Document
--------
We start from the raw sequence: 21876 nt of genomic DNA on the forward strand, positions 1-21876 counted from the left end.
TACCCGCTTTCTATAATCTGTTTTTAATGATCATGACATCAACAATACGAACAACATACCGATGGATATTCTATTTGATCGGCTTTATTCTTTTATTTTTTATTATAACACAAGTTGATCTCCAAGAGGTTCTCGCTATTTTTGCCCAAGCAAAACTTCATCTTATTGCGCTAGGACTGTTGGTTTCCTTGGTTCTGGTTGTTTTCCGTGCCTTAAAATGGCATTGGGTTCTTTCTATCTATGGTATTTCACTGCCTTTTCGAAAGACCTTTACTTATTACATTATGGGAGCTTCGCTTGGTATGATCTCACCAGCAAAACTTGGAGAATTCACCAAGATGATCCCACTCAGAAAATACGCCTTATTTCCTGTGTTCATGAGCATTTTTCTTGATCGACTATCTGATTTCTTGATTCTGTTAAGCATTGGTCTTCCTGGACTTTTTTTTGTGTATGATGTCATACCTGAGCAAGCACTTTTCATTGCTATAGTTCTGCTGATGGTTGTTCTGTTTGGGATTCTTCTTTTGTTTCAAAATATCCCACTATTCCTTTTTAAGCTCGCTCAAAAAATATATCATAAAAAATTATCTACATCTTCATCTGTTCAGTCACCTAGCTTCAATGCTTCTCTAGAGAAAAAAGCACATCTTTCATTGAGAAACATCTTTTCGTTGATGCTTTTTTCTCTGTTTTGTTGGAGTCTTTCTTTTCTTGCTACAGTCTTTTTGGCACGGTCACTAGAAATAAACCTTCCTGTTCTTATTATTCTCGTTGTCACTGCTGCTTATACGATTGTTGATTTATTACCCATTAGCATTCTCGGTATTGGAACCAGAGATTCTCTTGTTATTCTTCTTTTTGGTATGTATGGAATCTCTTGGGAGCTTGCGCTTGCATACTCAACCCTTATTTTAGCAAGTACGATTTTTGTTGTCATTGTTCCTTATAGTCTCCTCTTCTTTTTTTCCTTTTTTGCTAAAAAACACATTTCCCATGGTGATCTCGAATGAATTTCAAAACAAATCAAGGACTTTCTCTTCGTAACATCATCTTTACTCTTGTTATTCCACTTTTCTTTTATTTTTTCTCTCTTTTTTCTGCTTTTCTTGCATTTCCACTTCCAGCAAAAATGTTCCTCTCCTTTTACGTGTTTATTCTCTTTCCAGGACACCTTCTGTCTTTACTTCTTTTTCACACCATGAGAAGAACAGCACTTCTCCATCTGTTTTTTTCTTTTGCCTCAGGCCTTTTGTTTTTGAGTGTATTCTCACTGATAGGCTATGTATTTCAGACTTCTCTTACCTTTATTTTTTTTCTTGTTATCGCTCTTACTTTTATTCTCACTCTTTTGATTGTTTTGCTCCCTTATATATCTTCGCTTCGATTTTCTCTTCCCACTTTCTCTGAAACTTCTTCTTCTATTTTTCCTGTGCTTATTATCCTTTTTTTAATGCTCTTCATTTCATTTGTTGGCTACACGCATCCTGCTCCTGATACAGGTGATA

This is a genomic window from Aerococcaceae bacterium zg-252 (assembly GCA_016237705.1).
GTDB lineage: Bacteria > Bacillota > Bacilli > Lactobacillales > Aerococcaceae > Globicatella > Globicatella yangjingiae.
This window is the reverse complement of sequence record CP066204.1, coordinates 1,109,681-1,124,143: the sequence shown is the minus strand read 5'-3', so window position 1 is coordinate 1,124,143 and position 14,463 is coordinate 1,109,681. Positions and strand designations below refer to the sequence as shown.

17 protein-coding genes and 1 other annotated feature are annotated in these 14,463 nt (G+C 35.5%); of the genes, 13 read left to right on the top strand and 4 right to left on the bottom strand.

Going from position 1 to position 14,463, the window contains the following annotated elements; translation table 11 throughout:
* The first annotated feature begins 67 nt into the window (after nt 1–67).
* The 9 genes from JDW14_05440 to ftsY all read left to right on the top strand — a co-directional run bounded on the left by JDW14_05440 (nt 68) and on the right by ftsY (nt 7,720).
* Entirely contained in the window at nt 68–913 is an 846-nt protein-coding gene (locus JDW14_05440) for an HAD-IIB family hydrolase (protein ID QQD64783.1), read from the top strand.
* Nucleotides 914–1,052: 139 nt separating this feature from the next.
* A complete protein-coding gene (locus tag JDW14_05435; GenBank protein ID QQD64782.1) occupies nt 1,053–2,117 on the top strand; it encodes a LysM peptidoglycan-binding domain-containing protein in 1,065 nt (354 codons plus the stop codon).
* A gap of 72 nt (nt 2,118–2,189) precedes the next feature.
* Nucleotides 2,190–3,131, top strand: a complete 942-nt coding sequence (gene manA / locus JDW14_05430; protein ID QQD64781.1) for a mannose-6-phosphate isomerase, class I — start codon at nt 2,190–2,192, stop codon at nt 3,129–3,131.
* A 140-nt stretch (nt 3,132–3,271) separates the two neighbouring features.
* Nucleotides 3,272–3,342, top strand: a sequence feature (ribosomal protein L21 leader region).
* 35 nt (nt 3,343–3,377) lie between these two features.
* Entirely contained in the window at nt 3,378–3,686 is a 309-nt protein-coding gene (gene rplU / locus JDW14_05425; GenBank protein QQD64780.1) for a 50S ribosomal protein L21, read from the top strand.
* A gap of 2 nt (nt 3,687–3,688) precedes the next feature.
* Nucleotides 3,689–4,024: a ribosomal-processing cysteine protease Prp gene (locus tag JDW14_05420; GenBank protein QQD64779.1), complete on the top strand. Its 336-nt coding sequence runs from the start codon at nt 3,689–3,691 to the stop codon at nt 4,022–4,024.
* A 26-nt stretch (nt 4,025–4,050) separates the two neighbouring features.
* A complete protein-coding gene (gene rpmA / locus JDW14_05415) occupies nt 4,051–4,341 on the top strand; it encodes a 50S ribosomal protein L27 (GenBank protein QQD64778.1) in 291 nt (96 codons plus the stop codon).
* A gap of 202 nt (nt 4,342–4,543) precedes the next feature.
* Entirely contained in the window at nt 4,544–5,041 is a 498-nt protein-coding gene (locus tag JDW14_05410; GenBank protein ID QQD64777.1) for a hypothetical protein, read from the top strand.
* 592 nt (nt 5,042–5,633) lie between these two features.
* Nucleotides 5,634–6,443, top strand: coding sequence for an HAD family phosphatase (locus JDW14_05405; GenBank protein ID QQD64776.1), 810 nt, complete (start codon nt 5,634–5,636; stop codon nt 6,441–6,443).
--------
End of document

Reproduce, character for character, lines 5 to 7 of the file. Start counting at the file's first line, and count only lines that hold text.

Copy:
This window is the reverse complement of sequence record CP066204.1, coordinates 1,109,681-1,124,143: the sequence shown is the minus strand read 5'-3', so window position 1 is coordinate 1,124,143 and position 14,463 is coordinate 1,109,681. Positions and strand designations below refer to the sequence as shown.

17 protein-coding genes and 1 other annotated feature are annotated in these 14,463 nt (G+C 35.5%); of the genes, 13 read left to right on the top strand and 4 right to left on the bottom strand.

Going from position 1 to position 14,463, the window contains the following annotated elements; translation table 11 throughout: